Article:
once upon an after, 2 of 2

A Guest Post by Jarrell Waggoner

http://www.flickr.com/photos/donsolo/3961083153/in/set-72157608227598982/

“Wait,” I exclaimed, “you mean that if any of your stories were to have an ending, then you’d have already lived that story?”

“Yes,” it said. “That is the very reason our stories have no endings. Nor can they.”

“Why couldn’t you have a story that went on just a bit longer than all the stories you’ve experienced, and then end it?” I puzzled.

It looked puzzled at my puzzle and then, quite rightly, replied, “by the time we had heard the recount of a story of such length, we’d have already experienced it ourselves. Nor could the crafting of such a tale be completed before we had fully experienced its contents.”

“Oh, bother.” Clearly, I had not fully grasped this notion. “So, tell me about the stories you do have.”

“We may have experienced every possible permutation of events, but we still exist in time, and the order in which we experience these events is different for every one of us.”

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once upon an after, 1 of 2

A Guest Post by Jarrell Waggoner

[A word from Mr. Pond: This week, I’m away to present an essay at Anti-tales: The Uses of Disenchantment, so there’s not my contribution to the blogalectic. Read Jenna St. Hilaire’s magnificent webpartee, though.

For the rest of this week, we’re delighted to welcome back Jarrell Waggoner. His article ‘Soundtracks and Extraterrestrials’ has previously appeared at Paradoxes. In his present conversation, he explores the power of a happy ending—or something like that, I think.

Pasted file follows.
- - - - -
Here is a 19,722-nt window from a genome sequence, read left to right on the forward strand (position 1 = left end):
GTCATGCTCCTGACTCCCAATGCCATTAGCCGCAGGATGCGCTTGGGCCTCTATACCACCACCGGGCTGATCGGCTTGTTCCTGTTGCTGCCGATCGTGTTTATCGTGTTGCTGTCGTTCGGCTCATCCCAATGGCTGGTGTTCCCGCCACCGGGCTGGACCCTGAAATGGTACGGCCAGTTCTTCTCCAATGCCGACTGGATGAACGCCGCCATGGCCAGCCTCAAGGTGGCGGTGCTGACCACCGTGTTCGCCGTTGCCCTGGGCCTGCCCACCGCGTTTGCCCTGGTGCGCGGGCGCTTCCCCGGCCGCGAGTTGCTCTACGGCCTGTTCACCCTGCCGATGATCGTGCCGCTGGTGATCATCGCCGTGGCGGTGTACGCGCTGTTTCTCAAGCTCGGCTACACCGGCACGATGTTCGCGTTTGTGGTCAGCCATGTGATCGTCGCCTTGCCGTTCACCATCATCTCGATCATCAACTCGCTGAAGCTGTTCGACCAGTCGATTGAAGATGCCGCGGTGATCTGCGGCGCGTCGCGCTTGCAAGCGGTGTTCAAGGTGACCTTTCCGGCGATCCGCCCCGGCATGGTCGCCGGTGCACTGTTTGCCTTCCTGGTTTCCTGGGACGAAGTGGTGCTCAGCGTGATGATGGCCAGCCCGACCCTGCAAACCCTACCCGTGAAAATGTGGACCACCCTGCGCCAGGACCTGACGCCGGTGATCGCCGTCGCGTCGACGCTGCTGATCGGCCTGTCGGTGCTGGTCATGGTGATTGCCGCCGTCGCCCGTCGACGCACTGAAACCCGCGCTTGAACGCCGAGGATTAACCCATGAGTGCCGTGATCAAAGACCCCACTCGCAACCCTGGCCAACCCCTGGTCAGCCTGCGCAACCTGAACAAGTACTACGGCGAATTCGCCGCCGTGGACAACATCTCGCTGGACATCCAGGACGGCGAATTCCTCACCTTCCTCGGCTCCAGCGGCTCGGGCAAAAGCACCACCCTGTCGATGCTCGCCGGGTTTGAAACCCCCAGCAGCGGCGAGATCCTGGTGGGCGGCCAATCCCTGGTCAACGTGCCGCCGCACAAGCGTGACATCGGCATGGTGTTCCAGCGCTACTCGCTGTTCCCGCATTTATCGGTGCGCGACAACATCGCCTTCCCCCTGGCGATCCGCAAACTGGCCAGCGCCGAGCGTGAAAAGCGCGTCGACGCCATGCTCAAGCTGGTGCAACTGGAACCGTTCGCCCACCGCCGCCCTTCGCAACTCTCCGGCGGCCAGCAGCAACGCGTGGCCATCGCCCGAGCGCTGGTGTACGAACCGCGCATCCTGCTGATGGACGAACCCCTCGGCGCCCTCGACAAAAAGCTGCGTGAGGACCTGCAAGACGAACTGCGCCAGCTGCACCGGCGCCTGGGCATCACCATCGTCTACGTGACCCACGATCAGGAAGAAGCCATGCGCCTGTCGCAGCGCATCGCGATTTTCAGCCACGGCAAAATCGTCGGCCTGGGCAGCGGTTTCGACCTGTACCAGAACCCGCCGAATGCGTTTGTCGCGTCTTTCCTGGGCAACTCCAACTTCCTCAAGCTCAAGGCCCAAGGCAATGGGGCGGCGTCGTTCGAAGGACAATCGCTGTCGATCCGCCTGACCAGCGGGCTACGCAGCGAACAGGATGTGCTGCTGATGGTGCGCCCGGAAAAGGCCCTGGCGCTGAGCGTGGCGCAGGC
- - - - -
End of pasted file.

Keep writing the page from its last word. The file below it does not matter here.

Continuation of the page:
Is it part of the blogalectic? Strangely enough—perhaps.]


Once Upon an After http://www.flickr.com/photos/donsolo/3029452838/in/set-72157624648356842/

“Well…” said I.

“Yes?” said it.

“I don’t understand what you mean by ‘happy endings’ at all.”

“Every single of your stories is one.” It seemed insistent. It couldn’t have meant what it sounded like it did; its slightly strange phrasing being (I assumed) an artifact of adapting to our complex language.

“Surely you don’t believe all of our stories have a happy ending?” I added, trying to clarify things.

“Surely I do.”

“Why?”

“Because they end, happily.”

I knew I wasn’t going to get anywhere without examples. “But what of stories that leave all the characters expired or cadaverous?”

“But they end.” Its reply so very matter-of-fact.

“Well, yes. But what of stories of lost love and unhappiness?”

“They still end.”

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of soundtracks and extraterrestrials

A Guest Post by Jarrell Waggoner

[A word from Mr. Pond:  Our third musing on the harmony of music and fantasy.  But a somewhat different angle on it.  Where, after all, does the music come from?  And, for that matter, why?]

It has always been the aliens.

Musically speaking, anyway.  Fantasy has always had music, and music fantasy.   And occasionally aliens.

Whether our lovable characters are humming ditties across the foliage of Middle-earth or our intrepid explorers attempt to decipher the cacophonous intonations of extraterrestrial visitors, music has been accompanying the adventure since before adventures were being put to words.

Maybe we weren’t singing along, but we were being sung to.  Maybe we weren’t tapping to the beat, but the beat was there to be tapped.

So where did it go?

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